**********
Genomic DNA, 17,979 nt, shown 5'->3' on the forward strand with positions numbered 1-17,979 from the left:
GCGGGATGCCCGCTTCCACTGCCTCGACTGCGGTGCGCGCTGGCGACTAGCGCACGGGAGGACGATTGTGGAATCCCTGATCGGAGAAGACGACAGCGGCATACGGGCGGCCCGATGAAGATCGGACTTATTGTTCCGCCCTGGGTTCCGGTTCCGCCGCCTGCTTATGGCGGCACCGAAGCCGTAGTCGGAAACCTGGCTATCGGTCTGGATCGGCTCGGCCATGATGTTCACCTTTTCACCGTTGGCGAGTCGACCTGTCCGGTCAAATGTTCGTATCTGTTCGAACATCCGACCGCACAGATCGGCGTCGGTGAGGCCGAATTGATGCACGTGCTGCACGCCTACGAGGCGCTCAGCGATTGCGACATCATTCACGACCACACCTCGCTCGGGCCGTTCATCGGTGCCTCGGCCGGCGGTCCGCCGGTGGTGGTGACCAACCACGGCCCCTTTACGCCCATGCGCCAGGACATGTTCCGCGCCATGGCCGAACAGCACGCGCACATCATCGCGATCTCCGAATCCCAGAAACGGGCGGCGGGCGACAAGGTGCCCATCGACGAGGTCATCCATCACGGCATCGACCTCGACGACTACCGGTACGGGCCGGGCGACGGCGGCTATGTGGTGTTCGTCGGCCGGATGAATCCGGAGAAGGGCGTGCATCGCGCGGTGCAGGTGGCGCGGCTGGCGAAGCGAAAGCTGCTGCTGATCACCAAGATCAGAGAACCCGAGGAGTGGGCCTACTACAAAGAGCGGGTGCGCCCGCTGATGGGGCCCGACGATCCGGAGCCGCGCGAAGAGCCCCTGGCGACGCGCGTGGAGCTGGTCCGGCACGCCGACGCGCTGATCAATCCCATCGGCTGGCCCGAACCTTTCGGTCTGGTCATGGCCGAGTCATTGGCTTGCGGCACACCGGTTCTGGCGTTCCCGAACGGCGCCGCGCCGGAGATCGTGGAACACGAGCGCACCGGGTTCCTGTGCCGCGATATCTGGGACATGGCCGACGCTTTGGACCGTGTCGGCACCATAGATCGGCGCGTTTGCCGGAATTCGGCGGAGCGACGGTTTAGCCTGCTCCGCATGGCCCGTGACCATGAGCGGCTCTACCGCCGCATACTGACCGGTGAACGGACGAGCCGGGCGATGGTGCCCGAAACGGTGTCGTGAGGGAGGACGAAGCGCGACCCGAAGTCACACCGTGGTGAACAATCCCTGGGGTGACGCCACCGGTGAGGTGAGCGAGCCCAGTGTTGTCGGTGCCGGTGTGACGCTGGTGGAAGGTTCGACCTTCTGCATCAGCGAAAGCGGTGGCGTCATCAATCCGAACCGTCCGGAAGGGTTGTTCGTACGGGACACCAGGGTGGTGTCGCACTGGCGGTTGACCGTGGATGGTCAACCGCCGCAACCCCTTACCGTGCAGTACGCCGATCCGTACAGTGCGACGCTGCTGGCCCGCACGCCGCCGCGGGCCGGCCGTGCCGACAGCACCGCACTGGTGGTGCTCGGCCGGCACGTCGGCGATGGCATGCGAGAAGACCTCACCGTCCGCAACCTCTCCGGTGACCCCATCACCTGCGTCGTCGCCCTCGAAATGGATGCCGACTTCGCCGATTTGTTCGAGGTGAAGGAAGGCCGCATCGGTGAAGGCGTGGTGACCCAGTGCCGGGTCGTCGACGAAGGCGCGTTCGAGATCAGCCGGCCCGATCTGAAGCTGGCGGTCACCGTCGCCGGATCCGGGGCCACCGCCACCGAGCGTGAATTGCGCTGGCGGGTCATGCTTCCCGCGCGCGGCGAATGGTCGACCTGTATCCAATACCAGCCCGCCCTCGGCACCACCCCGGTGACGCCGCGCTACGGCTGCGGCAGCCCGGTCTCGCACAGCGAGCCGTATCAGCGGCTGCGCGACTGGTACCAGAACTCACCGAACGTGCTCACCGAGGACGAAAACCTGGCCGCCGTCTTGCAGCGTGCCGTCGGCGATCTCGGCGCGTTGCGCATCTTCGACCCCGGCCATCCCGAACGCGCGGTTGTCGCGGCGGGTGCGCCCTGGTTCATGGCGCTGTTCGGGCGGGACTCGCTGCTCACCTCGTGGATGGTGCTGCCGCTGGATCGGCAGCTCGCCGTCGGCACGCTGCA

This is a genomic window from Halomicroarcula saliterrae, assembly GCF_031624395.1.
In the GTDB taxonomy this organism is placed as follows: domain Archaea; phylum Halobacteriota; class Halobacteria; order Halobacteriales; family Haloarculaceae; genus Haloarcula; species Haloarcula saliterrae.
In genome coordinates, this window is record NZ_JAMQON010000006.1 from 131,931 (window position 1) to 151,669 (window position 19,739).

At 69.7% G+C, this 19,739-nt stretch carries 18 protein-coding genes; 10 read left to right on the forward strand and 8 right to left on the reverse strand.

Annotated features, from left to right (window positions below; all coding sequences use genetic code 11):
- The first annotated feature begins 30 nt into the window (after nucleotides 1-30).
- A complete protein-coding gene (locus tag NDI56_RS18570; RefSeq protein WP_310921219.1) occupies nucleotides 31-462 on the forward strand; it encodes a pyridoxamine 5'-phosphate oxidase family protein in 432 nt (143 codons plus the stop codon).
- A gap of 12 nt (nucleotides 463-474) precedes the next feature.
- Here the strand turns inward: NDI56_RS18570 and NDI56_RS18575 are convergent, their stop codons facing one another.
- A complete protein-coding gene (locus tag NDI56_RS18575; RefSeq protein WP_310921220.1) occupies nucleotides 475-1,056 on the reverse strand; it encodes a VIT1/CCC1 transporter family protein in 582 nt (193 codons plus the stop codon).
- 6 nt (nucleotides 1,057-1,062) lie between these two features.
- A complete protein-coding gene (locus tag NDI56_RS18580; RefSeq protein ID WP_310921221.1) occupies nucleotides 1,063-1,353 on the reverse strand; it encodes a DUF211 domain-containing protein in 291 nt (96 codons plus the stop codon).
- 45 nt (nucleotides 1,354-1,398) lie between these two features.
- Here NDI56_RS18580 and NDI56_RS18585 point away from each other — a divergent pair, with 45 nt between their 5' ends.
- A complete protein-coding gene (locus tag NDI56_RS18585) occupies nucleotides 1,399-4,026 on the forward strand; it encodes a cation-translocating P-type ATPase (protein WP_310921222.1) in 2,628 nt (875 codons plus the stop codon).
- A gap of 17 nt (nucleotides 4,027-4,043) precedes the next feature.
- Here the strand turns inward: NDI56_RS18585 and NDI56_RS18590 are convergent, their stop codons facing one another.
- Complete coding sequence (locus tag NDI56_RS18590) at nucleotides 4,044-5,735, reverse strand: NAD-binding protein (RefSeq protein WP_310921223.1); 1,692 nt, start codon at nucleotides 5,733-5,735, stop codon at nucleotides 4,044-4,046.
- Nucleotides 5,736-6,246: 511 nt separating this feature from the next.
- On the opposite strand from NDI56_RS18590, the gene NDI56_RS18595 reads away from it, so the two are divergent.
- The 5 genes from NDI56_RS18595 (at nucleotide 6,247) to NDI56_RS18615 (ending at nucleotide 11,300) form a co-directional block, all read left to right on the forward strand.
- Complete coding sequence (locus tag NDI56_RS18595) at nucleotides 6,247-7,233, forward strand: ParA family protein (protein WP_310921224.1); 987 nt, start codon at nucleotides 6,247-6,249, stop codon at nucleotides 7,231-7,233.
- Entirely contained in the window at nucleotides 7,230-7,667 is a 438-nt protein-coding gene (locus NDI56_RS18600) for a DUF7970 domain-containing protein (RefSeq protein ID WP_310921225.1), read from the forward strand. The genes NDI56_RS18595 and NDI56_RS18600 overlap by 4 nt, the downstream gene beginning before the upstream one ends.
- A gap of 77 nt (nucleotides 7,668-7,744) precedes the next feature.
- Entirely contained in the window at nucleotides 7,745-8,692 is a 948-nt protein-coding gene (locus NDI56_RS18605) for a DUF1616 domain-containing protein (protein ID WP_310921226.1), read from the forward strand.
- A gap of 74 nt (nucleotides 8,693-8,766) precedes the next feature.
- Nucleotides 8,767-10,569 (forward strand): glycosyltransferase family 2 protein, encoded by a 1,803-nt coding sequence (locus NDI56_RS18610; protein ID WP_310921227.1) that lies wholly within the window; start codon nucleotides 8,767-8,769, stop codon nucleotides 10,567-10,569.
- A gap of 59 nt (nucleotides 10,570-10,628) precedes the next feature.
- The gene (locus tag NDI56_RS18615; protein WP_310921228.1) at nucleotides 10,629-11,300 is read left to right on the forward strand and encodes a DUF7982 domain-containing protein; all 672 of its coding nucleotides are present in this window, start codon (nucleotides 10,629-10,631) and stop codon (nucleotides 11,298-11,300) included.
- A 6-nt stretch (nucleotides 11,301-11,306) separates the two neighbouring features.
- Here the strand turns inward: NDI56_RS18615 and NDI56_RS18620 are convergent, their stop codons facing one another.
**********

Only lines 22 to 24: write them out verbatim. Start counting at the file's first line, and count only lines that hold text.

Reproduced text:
- On the opposite strand from NDI56_RS18590, the gene NDI56_RS18595 reads away from it, so the two are divergent.
- The 5 genes from NDI56_RS18595 (at nucleotide 6,247) to NDI56_RS18615 (ending at nucleotide 11,300) form a co-directional block, all read left to right on the forward strand.
- Complete coding sequence (locus tag NDI56_RS18595) at nucleotides 6,247-7,233, forward strand: ParA family protein (protein WP_310921224.1); 987 nt, start codon at nucleotides 6,247-6,249, stop codon at nucleotides 7,231-7,233.